AMA Journal of Ethics. December 2016, Volume 18, Number 12: 1249-1252.
About the Contributors
Theme issue: Ethics in Neuropsychology
Theme Issue Editor
Jacquelyn Nestor is a fifth-year MD/PhD student at Hofstra-Northwell School of Medicine at Hofstra University in Hempstead, New York. Her thesis research will examine the pathophysiology of neuropsychiatric systemic lupus erythematosus. She is also interested in the ethical questions raised by emerging technologies and end-of-life care.
William Affleck is currently completing his PhD in social psychiatry at McGill University in Montreal and is also a postdoctoral researcher at the Neuroethics Research Unit of the Institut de recherches cliniques de Montréal. His research focuses on ethical issues of traumatic stress research and the topic of vulnerability in mental health research ethics.
B. Rashmi Borah is a research associate at the Presidential Commission for the Study of Bioethical Issues in Washington, DC. She earned her BS in microbiology and philosophy from Ohio State University, where she was a Pelotonia Research Fellow and conducted research on informed consent for patients wishing to undergo prophylactic organ removal.
Mikaela Brandt-Fontaine is a second-year undergraduate studying neuroscience at the University of Minnesota in the Twin Cities, where she is also a research assistant in the Shen Neurolaw Lab. She plans to attend medical school and to continue researching the relationship between medicine and the legal system.
MaryKatherine Brueck is a fourth-year undergraduate at Loyola University Chicago, where she studies philosophy with a concentration in bioethics. During the summer and fall of 2016, she was an intern for the American Medical Association’s Ethics Group.
Kata L. Chillag, PhD, is the associate director of the Presidential Commission for the Study of Bioethical Issues in Washington, DC. She completed her postdoctoral training in applied epidemiology and public health as an epidemic intelligence service officer at the Centers for Disease Control and Prevention (CDC) and spent most of her prior career at the CDC in varied global and domestic public health programs and research, including polio eradication, microbicide and antiretroviral pre-exposure prophylaxis HIV prevention trials, and as deputy chief for medically at-risk populations during the 2009 H1N1 pandemic.
Suparna Choudhury, PhD, is an assistant professor at McGill University’s Division of Social & Transcultural Psychiatry in Montreal. Her research investigates how biological knowledge with significant social and clinical impact is produced, how this knowledge circulates and how it is taken up, applied, or resisted as well as the social and political contexts of cognitive neuroscience and interdisciplinary approaches to brain research.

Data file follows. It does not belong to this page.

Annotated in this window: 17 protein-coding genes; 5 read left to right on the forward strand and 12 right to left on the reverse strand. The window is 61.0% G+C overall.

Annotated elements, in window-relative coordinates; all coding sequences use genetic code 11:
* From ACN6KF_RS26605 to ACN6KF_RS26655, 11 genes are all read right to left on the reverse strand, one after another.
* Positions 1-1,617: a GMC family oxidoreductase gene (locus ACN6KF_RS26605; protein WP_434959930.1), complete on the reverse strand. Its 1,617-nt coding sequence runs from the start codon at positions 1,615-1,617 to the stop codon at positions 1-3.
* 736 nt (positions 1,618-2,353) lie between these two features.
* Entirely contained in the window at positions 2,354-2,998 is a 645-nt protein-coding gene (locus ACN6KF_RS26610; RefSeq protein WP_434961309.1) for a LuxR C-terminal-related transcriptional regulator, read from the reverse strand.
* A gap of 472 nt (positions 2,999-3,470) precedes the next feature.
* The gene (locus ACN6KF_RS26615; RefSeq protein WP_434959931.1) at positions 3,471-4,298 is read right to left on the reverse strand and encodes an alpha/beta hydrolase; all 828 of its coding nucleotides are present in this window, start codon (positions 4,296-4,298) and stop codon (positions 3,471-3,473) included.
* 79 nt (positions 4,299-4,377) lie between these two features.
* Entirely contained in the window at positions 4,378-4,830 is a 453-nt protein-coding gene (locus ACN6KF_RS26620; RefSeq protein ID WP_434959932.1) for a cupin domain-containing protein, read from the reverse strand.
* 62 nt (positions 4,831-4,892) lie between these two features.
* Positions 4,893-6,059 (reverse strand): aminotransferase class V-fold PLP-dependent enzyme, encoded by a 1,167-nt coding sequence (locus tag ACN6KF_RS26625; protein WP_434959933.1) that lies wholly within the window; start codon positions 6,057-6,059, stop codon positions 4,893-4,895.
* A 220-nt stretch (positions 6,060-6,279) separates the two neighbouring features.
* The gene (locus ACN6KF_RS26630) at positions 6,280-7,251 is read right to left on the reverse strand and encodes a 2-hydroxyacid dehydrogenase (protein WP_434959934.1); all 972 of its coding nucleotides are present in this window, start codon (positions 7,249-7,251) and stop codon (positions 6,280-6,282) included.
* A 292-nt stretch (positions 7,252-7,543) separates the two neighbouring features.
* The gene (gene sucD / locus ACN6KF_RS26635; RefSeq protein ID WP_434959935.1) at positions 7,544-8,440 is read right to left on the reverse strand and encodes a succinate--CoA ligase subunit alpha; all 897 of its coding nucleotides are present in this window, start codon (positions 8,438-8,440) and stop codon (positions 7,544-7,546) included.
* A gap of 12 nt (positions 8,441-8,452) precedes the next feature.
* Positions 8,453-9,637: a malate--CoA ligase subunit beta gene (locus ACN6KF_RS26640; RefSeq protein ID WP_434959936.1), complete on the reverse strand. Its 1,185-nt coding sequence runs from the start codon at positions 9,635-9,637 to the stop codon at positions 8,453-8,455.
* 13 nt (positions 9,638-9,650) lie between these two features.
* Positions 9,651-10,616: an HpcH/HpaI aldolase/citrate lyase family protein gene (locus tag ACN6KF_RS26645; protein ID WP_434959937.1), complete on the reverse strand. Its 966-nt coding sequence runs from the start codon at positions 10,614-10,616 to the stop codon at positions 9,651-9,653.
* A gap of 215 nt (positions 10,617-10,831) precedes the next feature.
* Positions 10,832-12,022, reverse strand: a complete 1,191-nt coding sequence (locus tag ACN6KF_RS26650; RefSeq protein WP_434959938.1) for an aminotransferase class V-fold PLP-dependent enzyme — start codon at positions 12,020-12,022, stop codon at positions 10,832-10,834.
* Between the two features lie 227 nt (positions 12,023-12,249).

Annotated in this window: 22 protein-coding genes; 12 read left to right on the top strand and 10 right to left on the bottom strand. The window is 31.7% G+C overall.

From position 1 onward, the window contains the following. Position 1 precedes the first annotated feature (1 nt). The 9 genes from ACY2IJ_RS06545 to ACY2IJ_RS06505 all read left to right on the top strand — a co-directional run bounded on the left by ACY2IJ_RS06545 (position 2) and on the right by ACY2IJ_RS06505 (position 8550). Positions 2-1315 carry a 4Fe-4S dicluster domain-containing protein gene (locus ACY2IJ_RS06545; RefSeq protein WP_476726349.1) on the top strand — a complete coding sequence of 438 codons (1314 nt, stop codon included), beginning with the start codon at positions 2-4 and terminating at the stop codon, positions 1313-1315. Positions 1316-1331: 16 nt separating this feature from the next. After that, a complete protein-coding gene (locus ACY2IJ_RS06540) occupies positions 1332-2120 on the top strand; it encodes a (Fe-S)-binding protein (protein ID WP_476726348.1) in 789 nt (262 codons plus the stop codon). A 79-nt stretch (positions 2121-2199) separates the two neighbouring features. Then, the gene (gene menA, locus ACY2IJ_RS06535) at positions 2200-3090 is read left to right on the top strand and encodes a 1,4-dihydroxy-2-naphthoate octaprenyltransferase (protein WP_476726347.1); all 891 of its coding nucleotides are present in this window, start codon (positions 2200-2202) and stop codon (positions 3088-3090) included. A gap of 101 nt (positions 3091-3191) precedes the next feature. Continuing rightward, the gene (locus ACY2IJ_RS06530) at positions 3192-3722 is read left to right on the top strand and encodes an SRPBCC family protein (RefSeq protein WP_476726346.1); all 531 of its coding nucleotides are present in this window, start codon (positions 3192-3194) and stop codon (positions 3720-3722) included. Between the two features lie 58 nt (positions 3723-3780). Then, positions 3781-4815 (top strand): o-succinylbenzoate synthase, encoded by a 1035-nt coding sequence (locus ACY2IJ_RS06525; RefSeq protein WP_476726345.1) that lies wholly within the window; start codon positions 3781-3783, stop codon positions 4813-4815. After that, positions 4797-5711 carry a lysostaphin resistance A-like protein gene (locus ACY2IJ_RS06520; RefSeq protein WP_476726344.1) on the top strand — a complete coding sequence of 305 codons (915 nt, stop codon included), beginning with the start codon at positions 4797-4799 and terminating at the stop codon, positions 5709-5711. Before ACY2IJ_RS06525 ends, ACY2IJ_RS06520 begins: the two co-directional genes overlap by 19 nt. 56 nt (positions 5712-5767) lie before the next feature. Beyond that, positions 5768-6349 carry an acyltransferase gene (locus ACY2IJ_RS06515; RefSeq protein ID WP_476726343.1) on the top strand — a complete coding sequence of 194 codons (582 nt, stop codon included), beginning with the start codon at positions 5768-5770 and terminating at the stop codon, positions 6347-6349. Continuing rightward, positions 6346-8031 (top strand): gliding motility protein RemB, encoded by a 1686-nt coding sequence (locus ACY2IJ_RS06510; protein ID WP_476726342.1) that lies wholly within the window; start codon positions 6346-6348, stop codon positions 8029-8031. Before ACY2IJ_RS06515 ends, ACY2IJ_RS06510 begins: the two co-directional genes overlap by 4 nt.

Blythe A. Corbett, PhD, is an associate professor in the Department of Psychiatry and Behavioral Science at Vanderbilt University in Nashville, Tennessee, and an investigator with the Vanderbilt Kennedy Center and the Center for Cognitive Medicine. Dr. Corbett is also the director of the Kennedy Center’s Social Emotional Neuroscience Endocrinology (SENSE) Lab, a translational research program focused on reciprocal social functioning and stress responsivity of children with autism spectrum disorder.
Joseph J. Fins, MD, is the E. William Davis, Jr. M.D. Professor of Medical Ethics and chief of the Division of Medical Ethics at Weill Cornell Medical College in New York City, where he also serves as professor of medicine, professor of medical ethics in neurology, and professor of medicine in psychiatry. Dr. Fins is the Solomon Center Distinguished Scholar in Medicine, Bioethics and the Law at Yale Law School. His most recent book is Rights Come to Mind: Brain Injury, Ethics, and the Struggle for Consciousness (Cambridge University Press, 2015).
Laura N. Gitlin, PhD, is a professor at the Johns Hopkins University School of Nursing and School of Medicine in Baltimore, where she is also the director of the Center for Innovative Care in Aging. Her clinical and research expertise is in caregiving and nonpharmacological approaches in dementia care.
Nancy A. Hodgson, PhD, RN, is an associate professor and the Anthony Buividas Endowed Term Chair in Gerontology at the University of Pennsylvania School of Nursing in Philadelphia. Her clinical and research expertise is focused on the area of dementia caregiving.